Jul 11, 2016

Japan turns on the charm in Myanmar in effort to counter China

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In the five-year transition to Myanmar’s landmark new government, the number of Japanese businesses in the country has grown sixfold, language courses have boomed and billions of dollars have been pumped from Tokyo into industrial and social projects.

The investment spree is part of a wider Japanese push to win new markets and reduce dependence on China by building closer ties in emerging countries to the south, such as Vietnam.

“There are so many ‘déjà vus’ here,” says Hirokazu Yamaoka, Myanmar head of Jetro, the Japanese trade promotion agency, referring to his previous posting in Vietnam during its foreign investment boom. “And the real business has not yet started.”

Japan is one of several big powers jockeying for position in fast-growing Myanmar, where political change has yielded the first civilian-led government for more than half a century.

While Japan is competing hard in other Southeast Asian emerging markets, such as Vietnam, it has enjoyed particular competitive advantages in Myanmar thanks to the chemistry of the political transition.

Since Myanmar’s junta formally stepped down in 2011, the US and some other western countries have been cautious because of lingering sanctions imposed during the most repressive days of dictatorship.

At the same time, Myanmar signalled it wanted to reduce its dependence on China, most notably by suspending the giant Beijing-backed Myitsone dam project in 2011.

Japan was well-placed because it had always kept a business and cultural foothold in Myanmar, never imposing sanctions even as the western measures squeezed the junta during the 1990s and 2000s.

Now Japanese government and corporate finance from the likes of Mitsubishi, Marubeni and Sumitomo have powered the development of the giant Thilawa industrial zone south-east of Yangon, where dozens of factories are complete or under construction. Japanese development money has gone into plans ranging from an overhaul of Yangon’s British colonial-era sewage system to the building of three radar installations to warn of dangerous weather events.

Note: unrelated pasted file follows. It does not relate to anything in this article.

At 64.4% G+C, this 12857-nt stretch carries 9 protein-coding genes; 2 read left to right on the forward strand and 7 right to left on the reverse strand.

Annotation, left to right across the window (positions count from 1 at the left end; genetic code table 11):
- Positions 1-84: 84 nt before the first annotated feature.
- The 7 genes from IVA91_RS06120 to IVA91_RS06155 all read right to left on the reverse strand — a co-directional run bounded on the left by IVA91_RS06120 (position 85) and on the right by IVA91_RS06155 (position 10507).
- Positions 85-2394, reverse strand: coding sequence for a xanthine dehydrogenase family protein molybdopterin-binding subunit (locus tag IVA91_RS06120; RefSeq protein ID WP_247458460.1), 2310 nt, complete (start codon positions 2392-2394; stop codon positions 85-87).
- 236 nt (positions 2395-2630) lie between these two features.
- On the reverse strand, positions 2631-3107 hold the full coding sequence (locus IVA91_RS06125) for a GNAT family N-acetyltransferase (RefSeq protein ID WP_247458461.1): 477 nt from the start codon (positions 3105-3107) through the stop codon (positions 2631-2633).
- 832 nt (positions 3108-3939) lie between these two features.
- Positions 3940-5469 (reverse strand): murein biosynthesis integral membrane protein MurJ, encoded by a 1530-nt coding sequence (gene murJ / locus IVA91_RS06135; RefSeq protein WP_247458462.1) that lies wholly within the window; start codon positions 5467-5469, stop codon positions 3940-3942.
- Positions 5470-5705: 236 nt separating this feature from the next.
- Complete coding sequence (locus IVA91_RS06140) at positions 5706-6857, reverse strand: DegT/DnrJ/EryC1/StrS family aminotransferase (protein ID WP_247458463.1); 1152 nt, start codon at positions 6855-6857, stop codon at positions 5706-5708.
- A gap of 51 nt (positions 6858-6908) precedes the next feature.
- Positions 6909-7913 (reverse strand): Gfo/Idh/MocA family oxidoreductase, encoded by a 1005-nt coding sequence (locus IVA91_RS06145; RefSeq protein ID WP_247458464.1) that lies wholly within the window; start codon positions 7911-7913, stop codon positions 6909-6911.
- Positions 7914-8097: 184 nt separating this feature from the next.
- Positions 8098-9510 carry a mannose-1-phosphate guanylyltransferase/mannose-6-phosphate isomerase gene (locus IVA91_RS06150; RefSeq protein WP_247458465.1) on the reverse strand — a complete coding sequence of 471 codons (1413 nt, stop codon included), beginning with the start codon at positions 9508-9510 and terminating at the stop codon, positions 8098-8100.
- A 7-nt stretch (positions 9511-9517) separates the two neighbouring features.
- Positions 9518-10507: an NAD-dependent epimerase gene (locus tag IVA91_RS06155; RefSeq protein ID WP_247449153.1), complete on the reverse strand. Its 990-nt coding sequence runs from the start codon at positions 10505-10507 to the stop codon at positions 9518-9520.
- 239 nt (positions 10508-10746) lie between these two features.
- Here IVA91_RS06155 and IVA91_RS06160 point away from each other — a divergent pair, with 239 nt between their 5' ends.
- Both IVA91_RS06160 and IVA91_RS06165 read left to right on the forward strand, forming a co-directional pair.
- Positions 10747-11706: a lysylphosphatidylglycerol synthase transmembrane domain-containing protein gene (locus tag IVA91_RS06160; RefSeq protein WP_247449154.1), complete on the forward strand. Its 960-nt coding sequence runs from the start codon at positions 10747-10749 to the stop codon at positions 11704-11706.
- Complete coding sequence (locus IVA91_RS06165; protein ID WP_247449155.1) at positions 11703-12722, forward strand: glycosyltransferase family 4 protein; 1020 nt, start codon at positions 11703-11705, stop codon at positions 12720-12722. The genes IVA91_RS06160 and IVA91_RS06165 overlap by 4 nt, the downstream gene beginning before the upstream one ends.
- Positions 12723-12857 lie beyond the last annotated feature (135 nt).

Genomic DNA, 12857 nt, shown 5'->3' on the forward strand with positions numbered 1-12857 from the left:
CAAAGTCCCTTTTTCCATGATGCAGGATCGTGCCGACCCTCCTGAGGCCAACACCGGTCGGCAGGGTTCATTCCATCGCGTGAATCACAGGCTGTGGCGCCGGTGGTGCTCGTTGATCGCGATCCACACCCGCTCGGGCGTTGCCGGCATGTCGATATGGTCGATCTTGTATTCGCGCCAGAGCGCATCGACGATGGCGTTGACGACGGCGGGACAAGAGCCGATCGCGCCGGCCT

“Japan has grown so much here in the past two years or so,” says Kyaw Naing, a 34-year-old engineer, speaking beside the blue and white Yangon weather tower he is helping construct. “And more is coming.”

Official loans from Tokyo to Naypyidaw almost doubled to ¥98.3bn in 2014 from the year before, the latest figures available, while debt relief amounted to ¥300bn in 2013 alone. Membership of the Japanese Chamber of Commerce in Myanmar climbed from 53 at the end of military rule to 310 by May this year, a number that could rise higher if big companies resolve concerns ranging from lack of power supply to restrictions on foreign ownership. Some Myanmar state businesses have joint ventures with Japanese companies including brewer Kirin and telecommunications company KDDI.
chart Japan and Myanmar trade

Daiwa Securities, the giant Japanese brokerage that was central to the creation of the Yangon Stock Exchange, envisages businesses emerging from the evolution in Myanmar’s domestic business scene. “We want to try to get more companies to consider listing on the Yangon exchange and that is going to mean more education. We want to get more people involved in trading too,” said Atsuo Tachikawa, Daiwa’s head of international business planning.

Japanese language courses have also flourished as young Myanmar nationals aim to land jobs with the companies now coming in. The number of institutions in Myanmar teaching Japanese has climbed to 200 from 44 five years ago, according to Japanese official estimates.

Myanmar nationals have also embraced study and work in Japan as travel restrictions have eased. One Myanmar student moonlighting illegally at a convenience store in central Tokyo says she decided to learn Japanese not Chinese because the quality of work offered by Japanese companies seemed “a lot better”.

“We want to make money, I want to have a family one day and the Japanese companies seem to have real jobs,” she says.

Meanwhile, an increasing number of Japanese are learning Myanmar language. A course for mature students was so popular when it debuted in 2015 that the Tokyo University of Foreign Studies increased the numbers of classes by 75 per cent this year.

But the bilateral relationship also faces uncertainties under the new government led by Aung San Suu Kyi’s National League for Democracy.

Gen Aung San, the assassinated Myanmar nationalist leader and Ms Aung San Suu Kyi’s father, did a pragmatic second world war deal with occupying Japanese forces to fight the British colonialists. But the relationship unravelled when Japanese forces committed atrocities and it became clear Tokyo was not going to allow independence.

Some analysts question whether Japan’s standing might be damaged by perceptions it was close to the previous government, with which Ms Aung San Suu Kyi had a tense relationship.

Japan has also faced criticism for allegedly drawing up development plans in Myanmar without sufficient consultation in the affected communities.

Jetro’s Mr Yamaoka insists Japan has handled local people’s concerns sensitively, including in a dispute with villagers displaced by the Thilawa industrial area that remains unresolved.

“We want to help Myanmar be an industrial society,” he says. “We want a win-win relationship with our neighbours.”

Source: Financial Times